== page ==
[an error occurred while processing this directive]
BBC News
watch One-Minute World News
Last Updated: Thursday, 14 June 2007, 11:32 GMT 12:32 UK
Greens to join Irish government
Trevor Sargent talks to the media at party headquarters in Dublin
Trevor Sargent has resigned as Green Party leader
The Green Party has voted overwhelmingly to enter government in the Irish Republic for the first time.

Members voted by an 86.81% majority to join a coalition led by Bertie Ahern's Fianna Fail party.

The party's six Dail TDs will join the coalition, which also includes Mary Harney's Progressive Democrats.

Trevor Sargent quit as party leader after the move. During campaigning, he promised to resign rather than lead the Greens into a coalition with Mr Ahern.

He had been highly critical of the taoiseach's acceptance of money from friends and businessmen after his marriage break-up in the early 1990s.

Mr Sargent said he would not accept a cabinet position but would be prepared to act as a junior minister if offered.

The endorsement of a programme for government, by 431 to 67 votes, came on Wednesday after several hours of discussion at a special convention in Dublin.

Protesters

Delegates at the Green party conference had to walk past anti-Iraq war activists and anti-motorways protesters on their way into the Mansion House.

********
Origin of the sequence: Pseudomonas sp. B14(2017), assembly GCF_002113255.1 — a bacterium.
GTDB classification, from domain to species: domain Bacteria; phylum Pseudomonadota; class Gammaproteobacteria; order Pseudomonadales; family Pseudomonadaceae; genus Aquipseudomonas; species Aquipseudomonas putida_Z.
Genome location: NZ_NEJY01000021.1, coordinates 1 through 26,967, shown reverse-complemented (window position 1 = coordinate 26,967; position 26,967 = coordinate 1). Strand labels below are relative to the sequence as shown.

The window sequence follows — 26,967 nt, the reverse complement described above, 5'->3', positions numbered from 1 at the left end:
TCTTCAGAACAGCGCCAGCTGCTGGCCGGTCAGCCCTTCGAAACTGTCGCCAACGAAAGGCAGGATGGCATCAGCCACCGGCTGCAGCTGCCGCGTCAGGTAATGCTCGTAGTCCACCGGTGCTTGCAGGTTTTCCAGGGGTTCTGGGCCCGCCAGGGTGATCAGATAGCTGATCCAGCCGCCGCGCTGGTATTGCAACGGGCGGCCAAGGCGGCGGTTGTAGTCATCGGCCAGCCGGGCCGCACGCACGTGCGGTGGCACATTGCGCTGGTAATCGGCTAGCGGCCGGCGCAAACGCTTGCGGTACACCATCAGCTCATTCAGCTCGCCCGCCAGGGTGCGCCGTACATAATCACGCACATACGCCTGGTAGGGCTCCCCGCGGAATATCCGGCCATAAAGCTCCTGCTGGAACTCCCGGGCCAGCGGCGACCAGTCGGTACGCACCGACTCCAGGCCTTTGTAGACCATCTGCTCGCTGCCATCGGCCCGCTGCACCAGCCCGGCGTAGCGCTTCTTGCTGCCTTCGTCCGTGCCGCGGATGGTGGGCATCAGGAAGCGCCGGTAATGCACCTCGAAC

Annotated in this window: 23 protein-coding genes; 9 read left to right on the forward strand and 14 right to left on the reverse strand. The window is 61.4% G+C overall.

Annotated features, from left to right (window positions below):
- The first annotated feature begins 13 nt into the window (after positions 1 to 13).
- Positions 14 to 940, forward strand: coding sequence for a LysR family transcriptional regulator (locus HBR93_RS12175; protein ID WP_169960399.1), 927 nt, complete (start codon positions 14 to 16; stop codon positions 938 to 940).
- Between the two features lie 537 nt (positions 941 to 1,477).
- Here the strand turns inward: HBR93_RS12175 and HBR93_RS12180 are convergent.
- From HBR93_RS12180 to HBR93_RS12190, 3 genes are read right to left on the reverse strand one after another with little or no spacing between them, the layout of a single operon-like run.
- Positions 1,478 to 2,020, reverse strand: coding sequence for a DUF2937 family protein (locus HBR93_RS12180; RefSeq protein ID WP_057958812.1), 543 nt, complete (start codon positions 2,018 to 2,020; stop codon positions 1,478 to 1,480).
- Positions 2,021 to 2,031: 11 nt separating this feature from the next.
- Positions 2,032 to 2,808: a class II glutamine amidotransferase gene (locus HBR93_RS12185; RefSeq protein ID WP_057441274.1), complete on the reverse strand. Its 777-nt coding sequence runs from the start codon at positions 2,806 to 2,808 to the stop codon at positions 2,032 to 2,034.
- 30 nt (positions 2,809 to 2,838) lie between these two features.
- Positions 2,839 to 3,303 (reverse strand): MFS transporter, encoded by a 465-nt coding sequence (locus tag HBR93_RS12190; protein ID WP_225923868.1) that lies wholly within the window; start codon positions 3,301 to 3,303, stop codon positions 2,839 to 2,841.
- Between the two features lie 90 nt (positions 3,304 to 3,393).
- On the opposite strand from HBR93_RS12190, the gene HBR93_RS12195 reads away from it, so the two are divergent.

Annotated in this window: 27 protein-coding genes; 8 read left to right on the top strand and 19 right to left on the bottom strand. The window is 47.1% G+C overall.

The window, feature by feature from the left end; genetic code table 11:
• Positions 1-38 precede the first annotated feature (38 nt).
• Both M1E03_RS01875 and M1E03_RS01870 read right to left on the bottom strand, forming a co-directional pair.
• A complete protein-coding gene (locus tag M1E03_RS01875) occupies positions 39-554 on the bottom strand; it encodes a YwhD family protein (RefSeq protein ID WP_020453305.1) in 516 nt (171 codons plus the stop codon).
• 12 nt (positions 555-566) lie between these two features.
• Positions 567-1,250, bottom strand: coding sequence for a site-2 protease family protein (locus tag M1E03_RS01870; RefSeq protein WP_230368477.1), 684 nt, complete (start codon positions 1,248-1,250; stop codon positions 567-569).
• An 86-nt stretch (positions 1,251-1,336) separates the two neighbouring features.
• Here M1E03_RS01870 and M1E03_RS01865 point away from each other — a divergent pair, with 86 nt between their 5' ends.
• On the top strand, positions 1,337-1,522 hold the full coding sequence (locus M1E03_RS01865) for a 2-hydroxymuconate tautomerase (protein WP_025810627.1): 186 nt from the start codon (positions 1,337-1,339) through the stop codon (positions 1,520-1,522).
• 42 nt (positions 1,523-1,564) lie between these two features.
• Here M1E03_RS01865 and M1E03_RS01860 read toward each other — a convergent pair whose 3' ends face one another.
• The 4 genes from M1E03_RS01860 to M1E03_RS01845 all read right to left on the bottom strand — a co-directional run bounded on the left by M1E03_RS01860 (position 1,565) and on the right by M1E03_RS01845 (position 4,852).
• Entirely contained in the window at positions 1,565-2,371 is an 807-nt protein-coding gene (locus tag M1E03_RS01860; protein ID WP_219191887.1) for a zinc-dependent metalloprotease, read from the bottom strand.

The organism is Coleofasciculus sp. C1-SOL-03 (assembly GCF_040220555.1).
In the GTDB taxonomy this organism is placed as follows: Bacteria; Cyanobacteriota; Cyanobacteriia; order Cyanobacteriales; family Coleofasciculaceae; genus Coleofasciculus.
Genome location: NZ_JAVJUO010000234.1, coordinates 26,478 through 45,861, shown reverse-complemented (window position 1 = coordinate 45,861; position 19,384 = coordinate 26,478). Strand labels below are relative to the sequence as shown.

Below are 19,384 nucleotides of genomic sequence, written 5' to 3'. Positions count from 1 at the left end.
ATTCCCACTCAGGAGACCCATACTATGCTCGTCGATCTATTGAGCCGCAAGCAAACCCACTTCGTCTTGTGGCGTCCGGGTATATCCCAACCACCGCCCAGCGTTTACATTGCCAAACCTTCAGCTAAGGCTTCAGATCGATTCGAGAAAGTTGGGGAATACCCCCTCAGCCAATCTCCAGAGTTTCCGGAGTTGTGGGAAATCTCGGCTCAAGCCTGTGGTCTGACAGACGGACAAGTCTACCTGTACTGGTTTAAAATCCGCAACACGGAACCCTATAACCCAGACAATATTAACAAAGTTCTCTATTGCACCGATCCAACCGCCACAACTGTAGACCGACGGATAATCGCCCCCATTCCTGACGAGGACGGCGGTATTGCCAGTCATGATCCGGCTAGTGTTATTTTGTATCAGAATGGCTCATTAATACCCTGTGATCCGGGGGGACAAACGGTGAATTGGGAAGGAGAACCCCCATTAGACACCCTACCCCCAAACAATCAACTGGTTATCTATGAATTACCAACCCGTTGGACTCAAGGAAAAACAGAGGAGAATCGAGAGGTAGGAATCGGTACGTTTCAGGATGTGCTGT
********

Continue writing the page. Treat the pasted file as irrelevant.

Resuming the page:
The anti-war campaigners were demanding that the Irish government stop the Shannon airport stopover for US troops on their way to Iraq.

The anti-motorway activists want a halt called to the M3 section that by-passes the Hill of Tara in County Meath.

Both causes have been close to the hearts of the Green Party but there was nothing in the deal with Fianna Fail that would affect either Shannon or the motorway.

The Irish government is urged to stop Shannon stopovers
The Irish government is urged to stop Shannon stopovers
Earlier, Roger Garland, a founder of the Greens - who was the party's first TD in 1989 - said he felt betrayed by a deal, he described as "unbelievably bad".

On the other hand Ciaran Cuffe, a current TD, said it was an unprecedented opportunity for the party to help shape cabinet policy for the benefit of the Irish people for five years.

The deal includes a proposed carbon tax; measures dealing with climate change; directly-elected mayors; more money for education and a review of taxation.


VIDEO AND AUDIO NEWS
Shane Harrison reports on the Green Party vote





FEATURES, VIEWS, ANALYSIS
Has China's housing bubble burst?
How the world's oldest clove tree defied an empire
Why Royal Ballet principal Sergei Polunin quit

PRODUCTS & SERVICES

Americas Africa Europe Middle East South Asia Asia Pacific